In his seventh State of the State speech, Gov. Jay Nixon told a joint session of the Legislature, “A lot has changed since last year.”
Not much has changed in his year-to-year priorities, but a lot has changed for Nixon.
He now faces an adversarial supermajority in the Legislature, new constitutional restrictions on how he spends and withholds money, and continuing racial unrest in Ferguson that thrust his state–and his handling of the situation–into national notoriety.
By creating an Office of Community Engagement and a Ferguson Commission, Nixon says he has taken “meaningful steps forward in Ferguson,” but added “the legacy of Ferguson will be determined by what we do next.”
Nixon suggested that lawmakers:
– reform municipal courts
– update the state statute governing deadly force to be consistent with constitutional requirements and U. S. Supreme Court precedent;
– support policies that foster racial understanding and compassion;
– create greater economic opportunity and encourage personal responsibility;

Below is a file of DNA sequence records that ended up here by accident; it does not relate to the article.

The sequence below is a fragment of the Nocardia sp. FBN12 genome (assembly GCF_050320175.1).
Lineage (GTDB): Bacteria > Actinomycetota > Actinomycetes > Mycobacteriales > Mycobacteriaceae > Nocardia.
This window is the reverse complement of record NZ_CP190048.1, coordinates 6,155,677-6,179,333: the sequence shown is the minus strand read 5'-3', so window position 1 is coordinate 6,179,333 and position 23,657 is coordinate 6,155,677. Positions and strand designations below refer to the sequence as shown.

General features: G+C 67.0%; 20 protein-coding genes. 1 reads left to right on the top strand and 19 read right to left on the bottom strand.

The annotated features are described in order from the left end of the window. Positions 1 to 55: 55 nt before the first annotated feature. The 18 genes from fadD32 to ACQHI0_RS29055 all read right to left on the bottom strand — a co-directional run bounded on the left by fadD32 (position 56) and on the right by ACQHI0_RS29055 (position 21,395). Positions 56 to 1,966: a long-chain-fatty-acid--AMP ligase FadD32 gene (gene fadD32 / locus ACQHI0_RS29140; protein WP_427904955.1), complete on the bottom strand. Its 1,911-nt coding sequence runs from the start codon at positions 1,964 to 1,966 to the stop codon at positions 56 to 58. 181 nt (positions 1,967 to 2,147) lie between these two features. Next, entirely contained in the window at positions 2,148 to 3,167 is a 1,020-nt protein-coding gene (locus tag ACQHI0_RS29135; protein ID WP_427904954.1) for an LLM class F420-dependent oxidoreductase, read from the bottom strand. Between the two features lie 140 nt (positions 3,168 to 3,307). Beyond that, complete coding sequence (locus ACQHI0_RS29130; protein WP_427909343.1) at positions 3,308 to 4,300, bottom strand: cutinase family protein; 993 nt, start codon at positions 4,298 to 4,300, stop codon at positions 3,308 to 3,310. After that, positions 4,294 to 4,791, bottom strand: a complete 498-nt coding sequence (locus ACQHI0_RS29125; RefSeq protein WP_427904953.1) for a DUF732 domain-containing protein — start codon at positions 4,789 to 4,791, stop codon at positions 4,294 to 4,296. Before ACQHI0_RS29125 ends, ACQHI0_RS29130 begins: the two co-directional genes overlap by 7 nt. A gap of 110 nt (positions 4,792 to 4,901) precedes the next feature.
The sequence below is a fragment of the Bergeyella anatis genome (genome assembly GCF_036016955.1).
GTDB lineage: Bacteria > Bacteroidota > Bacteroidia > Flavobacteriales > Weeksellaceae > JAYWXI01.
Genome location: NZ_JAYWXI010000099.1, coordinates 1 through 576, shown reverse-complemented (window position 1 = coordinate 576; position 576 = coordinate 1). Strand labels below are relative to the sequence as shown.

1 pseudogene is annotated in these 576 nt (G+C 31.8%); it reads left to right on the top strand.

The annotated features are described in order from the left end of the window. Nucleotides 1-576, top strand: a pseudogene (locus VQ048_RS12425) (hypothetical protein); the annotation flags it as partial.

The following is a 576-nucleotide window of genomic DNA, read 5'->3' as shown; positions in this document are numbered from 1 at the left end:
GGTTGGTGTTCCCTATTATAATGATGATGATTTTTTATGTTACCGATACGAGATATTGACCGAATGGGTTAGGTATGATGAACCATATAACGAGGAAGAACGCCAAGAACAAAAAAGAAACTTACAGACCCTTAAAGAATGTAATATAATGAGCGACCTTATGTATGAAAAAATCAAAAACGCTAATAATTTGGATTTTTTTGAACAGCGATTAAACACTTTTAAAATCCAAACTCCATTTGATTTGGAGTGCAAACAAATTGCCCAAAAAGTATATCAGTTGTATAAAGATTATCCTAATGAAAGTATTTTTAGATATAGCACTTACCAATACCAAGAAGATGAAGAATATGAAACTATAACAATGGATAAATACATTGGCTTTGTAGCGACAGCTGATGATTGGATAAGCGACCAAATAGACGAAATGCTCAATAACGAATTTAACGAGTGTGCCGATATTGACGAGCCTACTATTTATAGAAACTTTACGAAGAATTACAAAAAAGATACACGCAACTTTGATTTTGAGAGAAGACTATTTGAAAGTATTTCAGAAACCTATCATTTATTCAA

– strengthen failing schools and provide access to affordable health care;
– recruit, train and certify professional law enforcement that reflects the diversity of the community it serves.
There was little response to this list from the GOP side of the room until Nixon praised law enforcement: “We are proud of our law enforcement, for all they do, each and every day.”
This drew a standing ovation from the joint assembly.
Nixon’s renewed plea to expand Medicaid coverage under the Affordable Care Act drew a deadpan response from Republicans, as did his suggestion to consider a gas tax or a toll road on Interstate 70 to improve roads and bridges. There has been no increase in the Missouri gas tax in about 20 years.
As in years past, he touted the recovery of the state’s auto industry, praising about 40 United Auto Worker’s union members who attended and cheered from the gallery.
“Your work ethic is second to none. Your product is the best in the world. You make Missouri proud,” Nixon said amidst their cheers.
The governor praised public schools and calls for “record funding for K-12 education” but some House leaders took issue with his math.
Nixon called for boosting cattle processing inside Missouri and announced he will be going to Cuba with state Director of Agriculture Richard Fordyce in March to “make sure Missouri is first in the door” in agricultural trade.
He also proposed building a new veterans’ home along with modernizing existing ones.
Listen to the entire 2015 State of the State speech (47:38):